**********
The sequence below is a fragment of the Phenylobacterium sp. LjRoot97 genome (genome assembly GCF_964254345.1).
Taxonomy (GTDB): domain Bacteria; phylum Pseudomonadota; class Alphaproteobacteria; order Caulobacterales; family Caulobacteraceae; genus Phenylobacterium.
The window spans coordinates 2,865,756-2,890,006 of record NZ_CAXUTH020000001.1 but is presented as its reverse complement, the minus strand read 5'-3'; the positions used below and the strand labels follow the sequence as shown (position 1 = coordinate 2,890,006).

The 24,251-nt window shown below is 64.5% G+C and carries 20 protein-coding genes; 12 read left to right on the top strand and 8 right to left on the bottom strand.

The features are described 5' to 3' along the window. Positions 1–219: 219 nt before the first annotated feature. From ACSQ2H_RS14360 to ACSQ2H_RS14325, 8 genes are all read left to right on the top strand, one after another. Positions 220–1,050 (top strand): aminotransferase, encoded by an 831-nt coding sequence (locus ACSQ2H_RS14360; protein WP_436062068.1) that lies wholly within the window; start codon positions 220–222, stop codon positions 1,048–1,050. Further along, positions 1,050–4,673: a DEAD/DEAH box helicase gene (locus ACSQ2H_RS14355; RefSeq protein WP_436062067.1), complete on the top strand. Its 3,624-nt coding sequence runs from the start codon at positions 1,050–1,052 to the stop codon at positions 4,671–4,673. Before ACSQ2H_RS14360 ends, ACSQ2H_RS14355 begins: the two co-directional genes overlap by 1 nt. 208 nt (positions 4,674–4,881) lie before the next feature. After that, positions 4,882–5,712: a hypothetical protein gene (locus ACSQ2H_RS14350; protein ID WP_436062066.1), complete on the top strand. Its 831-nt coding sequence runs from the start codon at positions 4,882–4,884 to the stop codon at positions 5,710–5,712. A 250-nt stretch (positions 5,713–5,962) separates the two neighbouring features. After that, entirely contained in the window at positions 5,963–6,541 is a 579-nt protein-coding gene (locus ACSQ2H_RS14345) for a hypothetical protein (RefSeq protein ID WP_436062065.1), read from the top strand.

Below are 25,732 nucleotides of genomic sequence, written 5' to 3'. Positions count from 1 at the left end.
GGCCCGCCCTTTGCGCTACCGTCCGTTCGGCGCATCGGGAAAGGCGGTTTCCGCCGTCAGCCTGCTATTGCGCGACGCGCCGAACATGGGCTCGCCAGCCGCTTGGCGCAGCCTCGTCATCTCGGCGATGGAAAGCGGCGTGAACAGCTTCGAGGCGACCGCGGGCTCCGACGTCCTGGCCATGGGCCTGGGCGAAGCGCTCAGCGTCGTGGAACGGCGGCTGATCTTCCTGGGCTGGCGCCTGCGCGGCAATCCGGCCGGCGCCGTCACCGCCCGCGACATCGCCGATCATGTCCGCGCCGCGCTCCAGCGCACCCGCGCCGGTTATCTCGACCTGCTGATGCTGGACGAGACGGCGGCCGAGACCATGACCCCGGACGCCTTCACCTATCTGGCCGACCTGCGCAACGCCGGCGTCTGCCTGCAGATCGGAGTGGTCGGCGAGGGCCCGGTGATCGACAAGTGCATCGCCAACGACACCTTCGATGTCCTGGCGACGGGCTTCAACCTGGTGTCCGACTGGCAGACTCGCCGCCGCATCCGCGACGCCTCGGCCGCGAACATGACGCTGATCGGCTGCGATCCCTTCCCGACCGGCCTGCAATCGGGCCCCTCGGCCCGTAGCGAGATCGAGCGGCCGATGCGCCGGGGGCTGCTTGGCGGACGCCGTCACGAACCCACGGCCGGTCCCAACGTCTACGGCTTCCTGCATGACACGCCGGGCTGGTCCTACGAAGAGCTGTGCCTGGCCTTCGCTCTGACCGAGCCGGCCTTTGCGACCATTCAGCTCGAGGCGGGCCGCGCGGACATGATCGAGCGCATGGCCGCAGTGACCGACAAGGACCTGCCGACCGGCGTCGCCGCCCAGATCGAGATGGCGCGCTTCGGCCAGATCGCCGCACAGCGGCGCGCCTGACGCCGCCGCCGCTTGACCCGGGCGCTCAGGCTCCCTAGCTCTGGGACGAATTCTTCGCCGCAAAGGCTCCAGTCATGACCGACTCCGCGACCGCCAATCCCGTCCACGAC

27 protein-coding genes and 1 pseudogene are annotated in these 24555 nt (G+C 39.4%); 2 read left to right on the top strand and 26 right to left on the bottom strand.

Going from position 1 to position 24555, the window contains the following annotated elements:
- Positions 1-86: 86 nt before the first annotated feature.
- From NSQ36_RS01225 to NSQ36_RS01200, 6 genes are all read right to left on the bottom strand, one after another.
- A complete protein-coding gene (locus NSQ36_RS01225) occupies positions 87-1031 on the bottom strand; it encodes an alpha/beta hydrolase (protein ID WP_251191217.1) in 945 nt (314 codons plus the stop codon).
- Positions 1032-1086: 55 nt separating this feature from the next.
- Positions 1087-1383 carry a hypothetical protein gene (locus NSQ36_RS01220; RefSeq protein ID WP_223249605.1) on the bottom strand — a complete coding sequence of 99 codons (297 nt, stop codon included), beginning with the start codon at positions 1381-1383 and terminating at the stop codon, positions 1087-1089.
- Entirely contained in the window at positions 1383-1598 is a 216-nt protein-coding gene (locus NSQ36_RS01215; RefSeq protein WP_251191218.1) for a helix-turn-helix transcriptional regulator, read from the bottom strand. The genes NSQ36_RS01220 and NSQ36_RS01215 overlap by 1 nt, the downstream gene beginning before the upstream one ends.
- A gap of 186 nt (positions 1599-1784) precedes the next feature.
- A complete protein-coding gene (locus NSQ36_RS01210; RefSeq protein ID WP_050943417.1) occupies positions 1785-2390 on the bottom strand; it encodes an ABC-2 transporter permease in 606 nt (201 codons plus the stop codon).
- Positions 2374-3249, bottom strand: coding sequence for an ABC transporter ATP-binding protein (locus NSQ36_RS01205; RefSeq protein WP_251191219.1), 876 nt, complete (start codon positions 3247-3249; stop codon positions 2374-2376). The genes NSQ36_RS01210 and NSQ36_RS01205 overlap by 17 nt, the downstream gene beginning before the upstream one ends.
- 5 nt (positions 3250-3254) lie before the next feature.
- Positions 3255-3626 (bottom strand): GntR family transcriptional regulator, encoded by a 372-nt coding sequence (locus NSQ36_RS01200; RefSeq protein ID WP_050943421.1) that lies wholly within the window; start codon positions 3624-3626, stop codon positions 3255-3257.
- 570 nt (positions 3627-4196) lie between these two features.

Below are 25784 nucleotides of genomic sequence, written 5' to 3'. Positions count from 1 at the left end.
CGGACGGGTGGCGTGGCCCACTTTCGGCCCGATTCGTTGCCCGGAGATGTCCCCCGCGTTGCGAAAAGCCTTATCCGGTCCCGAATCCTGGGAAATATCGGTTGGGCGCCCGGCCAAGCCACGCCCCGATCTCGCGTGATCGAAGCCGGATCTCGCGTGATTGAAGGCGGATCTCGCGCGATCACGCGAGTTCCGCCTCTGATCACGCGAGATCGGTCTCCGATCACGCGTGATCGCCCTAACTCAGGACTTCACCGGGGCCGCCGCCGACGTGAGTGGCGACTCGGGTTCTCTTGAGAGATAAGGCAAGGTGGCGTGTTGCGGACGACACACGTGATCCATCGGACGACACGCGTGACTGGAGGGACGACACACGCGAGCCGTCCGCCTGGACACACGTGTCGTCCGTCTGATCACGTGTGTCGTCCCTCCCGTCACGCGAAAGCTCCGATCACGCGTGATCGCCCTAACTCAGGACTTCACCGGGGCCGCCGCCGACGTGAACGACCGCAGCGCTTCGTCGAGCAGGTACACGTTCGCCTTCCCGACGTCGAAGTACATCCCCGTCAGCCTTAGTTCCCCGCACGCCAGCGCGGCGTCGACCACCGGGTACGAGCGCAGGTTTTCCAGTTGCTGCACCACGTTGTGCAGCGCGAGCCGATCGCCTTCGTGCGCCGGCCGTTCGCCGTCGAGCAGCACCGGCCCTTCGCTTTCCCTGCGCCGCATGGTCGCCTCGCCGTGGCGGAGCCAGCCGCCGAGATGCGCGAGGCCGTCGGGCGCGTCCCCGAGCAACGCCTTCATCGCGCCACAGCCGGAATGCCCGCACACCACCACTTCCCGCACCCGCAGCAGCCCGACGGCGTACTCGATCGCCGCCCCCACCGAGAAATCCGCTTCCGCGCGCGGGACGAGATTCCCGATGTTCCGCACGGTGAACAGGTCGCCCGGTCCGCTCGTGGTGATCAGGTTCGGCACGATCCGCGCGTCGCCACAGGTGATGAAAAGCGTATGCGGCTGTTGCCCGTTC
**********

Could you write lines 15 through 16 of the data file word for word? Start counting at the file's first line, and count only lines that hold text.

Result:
- Entirely contained in the window at positions 1383-1598 is a 216-nt protein-coding gene (locus NSQ36_RS01215; RefSeq protein WP_251191218.1) for a helix-turn-helix transcriptional regulator, read from the bottom strand. The genes NSQ36_RS01220 and NSQ36_RS01215 overlap by 1 nt, the downstream gene beginning before the upstream one ends.
- A gap of 186 nt (positions 1599-1784) precedes the next feature.